As with cloud-watching over Wenlock Edge, so with keeping an eye on things at the rookery behind the house. It’s endlessly fascinating: a visual meditation if you like. One thing that happens after the rooks return each twilight after the day’s foraging in the fields, is that there’s a general settling in the treetops. The roost is also shared with a large number of jackdaws. For a time after the general homecoming all seems peaceful, just some low-level muttering between fellows.
And then for no obvious reason (at least not to me) there’s a mass explosion from the wood, followed by a great whirling and swirling, which then may, as spring approaches, evolve into a full-on balletic extravaganza.
Cohorts of rooks and jackdaws divide and swoop, re-gather, execute a Mexican wave, divide and swoop on and on. The show may last for several minutes. If you happen to be walking over the field when it happens, as I was last night returning from the allotment, it can be almost elevating; the sense of avian energy lifting your heels from the earth. Wheeee-eeeesh! Let me join in.
But then, just as suddenly, it all stops. The birds alight in the wood, and all is quietness again. Perhaps it never happened.
A small helping of earth magic for challenging times.
Twilight over Wenlock Edge and in my office roof-light; captured by opening the window to the horizontal and placing my little digital camera on the back of the frame. Click and there you have it – the Edge between two sky-worlds; cat’s-eye watchers looking on?
Lens-Artists: Reflections Thanks to Miriam at The Showers of Blessings for this week’s theme.
Late afternoon yesterday, I happened to look out of the bedroom skylight, and there was the moon in next door’s ash tree. And a planet too. Venus I think. A fine sight.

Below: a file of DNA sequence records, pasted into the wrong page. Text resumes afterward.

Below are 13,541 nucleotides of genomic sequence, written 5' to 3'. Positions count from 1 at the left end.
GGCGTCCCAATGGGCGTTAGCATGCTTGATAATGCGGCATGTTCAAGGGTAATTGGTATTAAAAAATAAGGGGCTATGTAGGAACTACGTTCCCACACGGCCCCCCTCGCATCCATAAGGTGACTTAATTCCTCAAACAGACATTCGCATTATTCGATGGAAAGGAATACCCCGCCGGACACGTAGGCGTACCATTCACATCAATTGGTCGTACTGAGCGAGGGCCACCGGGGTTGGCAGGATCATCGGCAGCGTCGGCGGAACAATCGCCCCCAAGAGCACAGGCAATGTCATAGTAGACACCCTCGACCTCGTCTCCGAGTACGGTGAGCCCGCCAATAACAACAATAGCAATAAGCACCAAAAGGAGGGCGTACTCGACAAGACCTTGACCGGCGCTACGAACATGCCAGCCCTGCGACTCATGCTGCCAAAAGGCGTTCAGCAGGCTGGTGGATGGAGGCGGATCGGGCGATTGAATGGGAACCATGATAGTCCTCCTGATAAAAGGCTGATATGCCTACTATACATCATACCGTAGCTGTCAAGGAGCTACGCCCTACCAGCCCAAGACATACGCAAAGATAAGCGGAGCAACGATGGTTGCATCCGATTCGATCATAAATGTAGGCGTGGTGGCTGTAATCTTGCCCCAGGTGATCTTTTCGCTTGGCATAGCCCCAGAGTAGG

January Light #29
Becky’s looking up at the night sky today too.
Early morning sky over Menai Strait looking towards the mountains of the Welsh mainland from Beaumaris, Anglesey, 27 December 2019.
January Light #2
Not sure what was going on here. I think this is one of my camera’s own recent compositions. I recognise the power lines behind the allotment, but who knows where the wafty branches came from. The whole thing looks like a charcoal sketch, with just enough spikiness to qualify for Becky’s March Squares.
Spiky Squares #12
Another day, another drenching. But sometimes we get rainbows too. This one was spotted at the allotment, though it’s not the one I saw the day before yesterday, because I didn’t have my camera with me. Pretty dramatic though, looking over the town to Walton Hill.
The quotation is from Shakespeare’s King Lear Act 3 scene 2
Six Word Saturday Now please pop over to Debbie’s for a very astonishing vista
This month Paula has given us 5 words to spark our photographic imaginations: dawning, condensed, coalescing, verdant and sempiternal. This skyscape view from our house on Wenlock Edge says everlasting (sempiternal) to me, though that could be wishful thinking on my part – to think the world as I know it will always remain the same. I think, with the different cloud formations, this image also covers condensed and coalescing. No hidden verdant though, for this is a winter scene – the big bare ash tree in the corner of the allotment. And it was definitely taken at sunset and not at dawn.
Answers on a postcard please.
I was in primary school when I fell in love with Raoul Dufy. In those days there was a state schools’ travelling art scheme, and at regular intervals our classrooms would receive a new reproduction of some striking painting. The said artist would then feature in a piece of project work: we would learn something of their life, and diligently copy or create our own versions of the picture.
Vincent Van Gogh featured often, and for a long time I was overly fascinated with the man, the loss of his reason and his ear, and was also visually transfixed by his chair.
But it was one of Raoul Dufy’s many images of La Promenade Des Anglais in Nice that captured my imagination. As I painstakingly copied the never-before-experienced palm trees, the balustrade, the blue, blue sea beyond, I became aware of quite new sensations: of something excitingly foreign, but above all, and I could not have put this in words at the time, of a sense of unfettered joi de vivre, something I had never felt before, since it was definitely never a sensation to be experienced in my home-life. And so when I see this sky, I have that same sense of the joyous liberation of the spirit, and think that this is possibly all I need to know about the universe. It simply IS. And I am glad to be here.
Daily Post Against the Odds
The view from my office window two nights ago, captured by placing the camera on the back of the open roof-light window.